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Editorial ARTICLE

Front. Psychol., 19 January 2017 |

Editorial: Social Interaction in Animals: Linking Experimental Approach and Social Network Analysis

  • 1Centre National de la Recherche Scientifique (CNRS), Institut Pluridisciplinaire Hubert Curien UMR 7178, Université de Strasbourg, Strasbourg, France
  • 2Evolution, Génomes, Comportement and Ecologie, Centre National de la Recherche Scientifique (CNRS), Institut de Recherche pour le Développement (IRD), Université Paris-Sud, Université Paris-Saclay, Gif-sur-Yvette, France

Understanding the link between individual behavior and population organization and functioning has long been central to ecology and evolutionary biology (Krause et al., 2009; Sueur et al., 2011; Kurvers et al., 2014). Behavior is a response to intrinsic and extrinsic factors including individual state, ecological factors, or social interactions. Within a group, each individual can be seen as part of a network of social interactions varying in strength, type, and dynamic. The structure of this network can deeply impact the ecology and evolution of individuals, populations, and species.

Three studies in this present issue tried to understand how group members are socially structured in non-human primates. Borgeaud et al. used a stochastic actor-oriented model (RSiena Package, Snijders, 2001) to test the dynamics of relationships of three groups of wild vervet monkeys. They found that triadic closure was significant in all three groups while degree popularity was significant in only two groups. Moreover, the dynamics of relationships according to the attributes of sex, matriline, and age differed significantly among groups.

In another way, Sosa showed that in Barbary macaques, females are more central, more active, and have a denser ego network in the social network than males; thus, they contribute in a greater way to the cohesive structure of the network. High-ranking individuals are likely to receive fewer agonistic behaviors than low-ranking individuals, and high-ranking females receive more allogrooming. Revealing the positions, the roles, and the interactional behavioral patterns of individuals can help understand the mechanisms that shape the overall structure of a social network.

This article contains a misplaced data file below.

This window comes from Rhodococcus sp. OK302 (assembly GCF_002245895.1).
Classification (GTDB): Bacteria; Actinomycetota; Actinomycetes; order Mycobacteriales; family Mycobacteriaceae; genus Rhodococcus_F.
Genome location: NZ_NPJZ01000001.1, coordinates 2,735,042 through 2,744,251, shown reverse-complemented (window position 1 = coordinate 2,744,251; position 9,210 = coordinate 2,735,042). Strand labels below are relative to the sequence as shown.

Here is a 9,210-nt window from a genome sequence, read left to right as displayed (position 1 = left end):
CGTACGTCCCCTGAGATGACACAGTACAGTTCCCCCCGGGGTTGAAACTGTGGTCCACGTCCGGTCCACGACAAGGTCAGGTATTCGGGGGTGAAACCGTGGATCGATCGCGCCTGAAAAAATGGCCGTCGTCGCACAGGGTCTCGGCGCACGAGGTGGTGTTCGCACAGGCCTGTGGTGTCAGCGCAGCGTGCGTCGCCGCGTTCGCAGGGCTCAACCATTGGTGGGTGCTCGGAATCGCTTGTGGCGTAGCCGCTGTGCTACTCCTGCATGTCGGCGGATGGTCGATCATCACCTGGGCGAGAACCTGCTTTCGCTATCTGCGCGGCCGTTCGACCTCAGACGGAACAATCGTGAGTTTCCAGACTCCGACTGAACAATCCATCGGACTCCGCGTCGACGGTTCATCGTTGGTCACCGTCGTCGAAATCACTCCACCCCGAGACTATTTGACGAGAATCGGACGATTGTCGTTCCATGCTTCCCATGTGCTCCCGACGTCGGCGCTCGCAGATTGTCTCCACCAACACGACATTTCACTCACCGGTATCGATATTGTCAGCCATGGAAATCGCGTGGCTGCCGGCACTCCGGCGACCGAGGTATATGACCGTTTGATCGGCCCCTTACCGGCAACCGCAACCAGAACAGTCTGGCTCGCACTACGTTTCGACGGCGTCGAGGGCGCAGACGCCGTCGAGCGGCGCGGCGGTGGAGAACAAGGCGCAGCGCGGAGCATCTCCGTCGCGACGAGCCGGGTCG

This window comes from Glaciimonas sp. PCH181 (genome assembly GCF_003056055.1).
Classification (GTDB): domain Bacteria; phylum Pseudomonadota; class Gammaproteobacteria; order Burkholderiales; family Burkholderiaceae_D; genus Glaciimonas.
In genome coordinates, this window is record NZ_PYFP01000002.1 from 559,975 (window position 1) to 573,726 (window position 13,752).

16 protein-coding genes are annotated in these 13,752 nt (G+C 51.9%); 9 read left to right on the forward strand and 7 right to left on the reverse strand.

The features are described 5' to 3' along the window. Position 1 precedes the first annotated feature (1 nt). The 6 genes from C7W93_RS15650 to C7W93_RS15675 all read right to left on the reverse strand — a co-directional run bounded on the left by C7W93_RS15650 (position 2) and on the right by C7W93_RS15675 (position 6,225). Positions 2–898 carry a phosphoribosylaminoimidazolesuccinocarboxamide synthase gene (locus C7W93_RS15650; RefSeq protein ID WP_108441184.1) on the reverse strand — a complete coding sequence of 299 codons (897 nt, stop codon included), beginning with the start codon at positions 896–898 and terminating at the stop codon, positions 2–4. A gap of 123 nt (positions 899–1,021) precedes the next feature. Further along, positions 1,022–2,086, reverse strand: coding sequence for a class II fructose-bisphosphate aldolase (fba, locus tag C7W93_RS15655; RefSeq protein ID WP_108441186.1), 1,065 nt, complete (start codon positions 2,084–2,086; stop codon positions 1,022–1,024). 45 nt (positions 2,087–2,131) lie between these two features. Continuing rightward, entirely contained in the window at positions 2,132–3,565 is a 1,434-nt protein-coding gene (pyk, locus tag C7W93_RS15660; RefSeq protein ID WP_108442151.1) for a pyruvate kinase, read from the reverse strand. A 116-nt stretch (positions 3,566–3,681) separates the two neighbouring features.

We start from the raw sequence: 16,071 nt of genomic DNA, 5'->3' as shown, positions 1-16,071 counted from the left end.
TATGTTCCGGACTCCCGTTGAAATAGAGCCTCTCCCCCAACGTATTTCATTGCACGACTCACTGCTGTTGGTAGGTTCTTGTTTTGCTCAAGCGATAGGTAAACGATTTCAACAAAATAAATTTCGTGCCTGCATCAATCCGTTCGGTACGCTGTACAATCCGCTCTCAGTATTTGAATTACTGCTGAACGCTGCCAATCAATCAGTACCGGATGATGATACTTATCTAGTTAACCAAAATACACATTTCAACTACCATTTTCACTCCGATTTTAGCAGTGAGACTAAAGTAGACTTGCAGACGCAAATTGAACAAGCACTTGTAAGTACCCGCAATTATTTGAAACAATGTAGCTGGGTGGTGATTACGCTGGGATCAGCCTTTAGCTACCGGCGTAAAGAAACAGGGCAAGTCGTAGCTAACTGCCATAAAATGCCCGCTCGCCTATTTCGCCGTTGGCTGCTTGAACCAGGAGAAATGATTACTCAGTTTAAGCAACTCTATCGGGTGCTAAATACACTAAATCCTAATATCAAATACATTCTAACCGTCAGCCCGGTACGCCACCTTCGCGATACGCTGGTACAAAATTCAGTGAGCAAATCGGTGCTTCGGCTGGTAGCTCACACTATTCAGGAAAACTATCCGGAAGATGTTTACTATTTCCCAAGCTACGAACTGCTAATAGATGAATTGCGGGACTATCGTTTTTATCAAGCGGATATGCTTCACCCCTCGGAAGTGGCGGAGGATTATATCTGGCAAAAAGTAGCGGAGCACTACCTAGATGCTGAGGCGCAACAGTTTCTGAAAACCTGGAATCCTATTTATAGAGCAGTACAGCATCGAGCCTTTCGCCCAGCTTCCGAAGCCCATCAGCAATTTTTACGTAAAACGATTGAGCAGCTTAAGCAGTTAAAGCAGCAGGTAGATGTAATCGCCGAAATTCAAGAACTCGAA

Naud et al. studied another species of primates, the Mandrills. The objective of their study was to investigate how the group spatial distribution of a semi-free ranging colony of Mandrills in a food competition context relates to its social organization. Their results showed that high-ranking individuals were more observed in proximity of the feeding zone but that affiliative relationships were also associated with individual spatial distributions and explain more the individual distribution than dominance hierarchy.

These studies showed that within a group social interactions can take many forms and may significantly affect an individual's fitness (Silk et al., 2003; Formica et al., 2012; Kurvers et al., 2014). These interactions may result in complex systems at the group-level, such as in the case of collective decisions (Sueur et al., 2012). Among them, social transmission of information has been studied mostly in vertebrates (Whiten and van Schaik, 2007). Duboscq et al. reviewed the context and the methodology of experiments testing social transmission of information. However, they also discussed the reasons why social transmission sometimes does not occur despite being expected to and spanned a full range of mechanisms and processes including the constraints imposed by the social networks in which animals are embedded.

In a study on zebra finches, Fernandez et al. designed a method analyzing group vocal network semi-automatically. They wanted to test the hypothesis that the social structure of the group influences the parameters of the group vocal network. Using Markov analysis and cross-correlation analyses, they showed that juveniles as well as adults were more likely to respond to individuals of their own age-class.

In insects, social learning has been unambiguously demonstrated in social Hymenoptera but this probably reflects limited research effort and recent evidence show that even non-eusocial insects such as Drosophila, cockroaches, and crickets can copy the behavior of others (Battesti et al., 2012, 2015; Waters and Fewell, 2012). In this way, Pasquaretta et al. also used the RSiena package to analyze the dynamic of the interaction network of the fruit fly Drosophila melanogaster during social learning experiments. This work showed the importance of new methodologies in social network analyses to better understand causes and effects of animal social networks properties. The study of the processes which may facilitate or prevent this transmission and the analyses of the relationship between social network structure and efficiency of social transmission became in recent years an emerging and promising field of research (Sueur, 2011; Pasquaretta et al., 2014).